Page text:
Hurley ordered to proceed to Egypt. While waiting on transport in London, worked on preparing photographs for a planned major exhibition in London during March 1918. Hurley arrived in Egypt, 17 December, and reached the Australian Light Horse frontline near Gaza after a week’s travel.

January 1918

Filmed and photographed the Australian Light Horse brigades, much of it in pre-arranged “parades”, including a group of Australian troopers in Jerusalem, even though Australia had played no part in the city’s capture, and a re-enactment of the charge at Beersheba.

February 1918

Arranges to fly over the Turkish front lines with the Royal Flying Corps.

14 February 1918

Flew with the Australian Flying Corps in their Bristol Fighters, finding it difficult to obtain cinematograph film from the air. He experimented with various means to reduce vibration.

15 February 1918

Flew with Captain Ross Smith, who would become one the AIF’s most decorated pilots, including flying in enemy territory for the first time.

24 February 1918

From an observer aircraft, Hurley watched and filmed several bombing raids.

March - April 1918

Returns to Cairo. During his time here, Hurley meets and falls in love with Antoinette Thierault-Leighton, a singer with the Bandmann Opera company. After a whirlwind courtship they marry on 11 April 1918, and honeymoon in Luxor.

May 1918

Hurley returned to London alone, and prepared his work for the Exhibition of his photographs that opened on 24 May. Dissatisfied with the work done by assistants in his absence he refused to attend the opening of the exhibition. Nevertheless the exhibition opened to critical and public acclaim and was well attended.

11 July 1918

Resigns from the AIF.

Late July 1918

Hurley negotiates to buy the Australian rights for the film Endurance, as well as Ponting’s 90 Degrees South (film of Scott’s last expedition) and the Home of the Blizzard film.

3 August 1918

Departs London for Cairo. Spending some time in Egypt with his wife’s family, the couple eventually took ship for Australia, arriving on 13-Nov-18. By this time Antoinette was pregnant, so she suffered doubly on the voyage, both sea-sickness and morning sickness.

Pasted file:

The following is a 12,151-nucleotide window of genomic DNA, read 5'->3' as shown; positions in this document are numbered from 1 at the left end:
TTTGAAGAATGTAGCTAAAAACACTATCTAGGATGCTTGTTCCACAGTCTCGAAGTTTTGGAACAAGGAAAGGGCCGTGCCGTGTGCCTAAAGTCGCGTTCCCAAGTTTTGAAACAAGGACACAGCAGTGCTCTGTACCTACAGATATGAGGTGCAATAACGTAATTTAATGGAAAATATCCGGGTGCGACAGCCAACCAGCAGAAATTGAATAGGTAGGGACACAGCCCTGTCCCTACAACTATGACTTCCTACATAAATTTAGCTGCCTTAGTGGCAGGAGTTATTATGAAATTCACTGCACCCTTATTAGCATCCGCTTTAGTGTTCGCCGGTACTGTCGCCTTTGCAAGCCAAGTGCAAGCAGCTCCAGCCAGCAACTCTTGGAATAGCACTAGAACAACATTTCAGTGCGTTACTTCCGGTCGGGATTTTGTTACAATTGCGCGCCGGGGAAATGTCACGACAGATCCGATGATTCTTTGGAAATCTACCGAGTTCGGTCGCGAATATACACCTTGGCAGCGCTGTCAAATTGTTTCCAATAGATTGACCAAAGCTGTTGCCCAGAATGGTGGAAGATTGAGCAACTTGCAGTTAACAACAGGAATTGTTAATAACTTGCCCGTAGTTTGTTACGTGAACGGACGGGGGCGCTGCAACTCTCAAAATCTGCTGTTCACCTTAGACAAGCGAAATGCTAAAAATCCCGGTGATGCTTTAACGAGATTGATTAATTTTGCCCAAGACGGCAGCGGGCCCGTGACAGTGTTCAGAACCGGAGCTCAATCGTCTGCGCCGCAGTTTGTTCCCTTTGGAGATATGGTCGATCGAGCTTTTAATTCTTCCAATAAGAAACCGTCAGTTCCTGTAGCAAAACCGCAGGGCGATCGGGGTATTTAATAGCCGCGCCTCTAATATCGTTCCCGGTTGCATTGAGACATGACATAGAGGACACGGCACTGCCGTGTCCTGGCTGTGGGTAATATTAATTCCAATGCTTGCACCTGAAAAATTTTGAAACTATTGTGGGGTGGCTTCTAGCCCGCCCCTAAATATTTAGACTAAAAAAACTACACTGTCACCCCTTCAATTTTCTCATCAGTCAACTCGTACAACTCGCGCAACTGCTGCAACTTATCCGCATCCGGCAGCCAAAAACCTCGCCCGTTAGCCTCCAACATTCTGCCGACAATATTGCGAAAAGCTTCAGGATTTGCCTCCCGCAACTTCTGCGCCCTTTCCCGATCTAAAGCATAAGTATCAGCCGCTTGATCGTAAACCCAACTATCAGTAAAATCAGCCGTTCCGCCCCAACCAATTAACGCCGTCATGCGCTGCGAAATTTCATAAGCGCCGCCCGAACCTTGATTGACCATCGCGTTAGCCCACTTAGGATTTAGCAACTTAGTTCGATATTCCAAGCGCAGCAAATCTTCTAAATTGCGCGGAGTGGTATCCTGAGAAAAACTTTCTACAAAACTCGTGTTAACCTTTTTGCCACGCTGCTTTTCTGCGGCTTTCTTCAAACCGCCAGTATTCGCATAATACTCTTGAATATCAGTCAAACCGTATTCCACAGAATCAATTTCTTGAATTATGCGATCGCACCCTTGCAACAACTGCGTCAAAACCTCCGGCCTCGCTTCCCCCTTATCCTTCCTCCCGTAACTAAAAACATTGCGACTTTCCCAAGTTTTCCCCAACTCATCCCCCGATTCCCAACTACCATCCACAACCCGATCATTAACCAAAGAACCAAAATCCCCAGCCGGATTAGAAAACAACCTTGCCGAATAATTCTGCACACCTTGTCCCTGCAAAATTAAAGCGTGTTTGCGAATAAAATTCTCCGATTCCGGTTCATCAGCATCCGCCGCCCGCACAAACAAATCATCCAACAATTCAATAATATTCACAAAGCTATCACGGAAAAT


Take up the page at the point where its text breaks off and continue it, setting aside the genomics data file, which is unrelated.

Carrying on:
Early 1919

While feted by his peers and the notables of Sydney society, the influenza epidemic had closed all cinemas and public gathering places. When restrictions eased in March, he was able to arrange screenings of his film With the Australians in Palestine, and an exhibition of photographs at the Kodak Salon in aid of the Red Cross.

21 May 1919

Twin daughters born - Frances Antoinette and Sidney Adelie.


Hurley’s career as a film distributor starts badly, with the business partnership he had formed dissolving. Mawson had lectured extensively and shown Home of the Blizzard, and there had also been unauthorised showings of the film, or parts of it, in suburban and country theatres in Australia throughout the war. He believed that there was no commercial market for this film as a result.

July 1919

Hurley and his AAE companion Walter Hannam are presented with the King’s Silver Polar Medal by the Governor-General. Hurley also received an additional clasp for the Shackleton Expedition.

1 September 1919

Issues prospectus to sell shares in “The Hurley Australian Film Production Company Limited” to finance a film. The scheme was unsuccessful.

Late 1919

Hurley campaigns publicly for an end to the penguin oil industry on Macquarie Island. Mawson campaigns similarly through scientific and academic channels. (The licenses were revoked in 1920, and Macquarie Island was declared a wildlife sanctuary in 1933.)

21 November – 3 December 1919

The film from the Shackleton expedition, now named In the Grip of The Polar Pack-Ice opened at Sydney’s New Lyceum Theatre, with Hurley narrating evening sessions. Toured to Brisbane, Wagga Wagga, Adelaide, Geelong and Melbourne. The tour was extremely successful, with large attendances.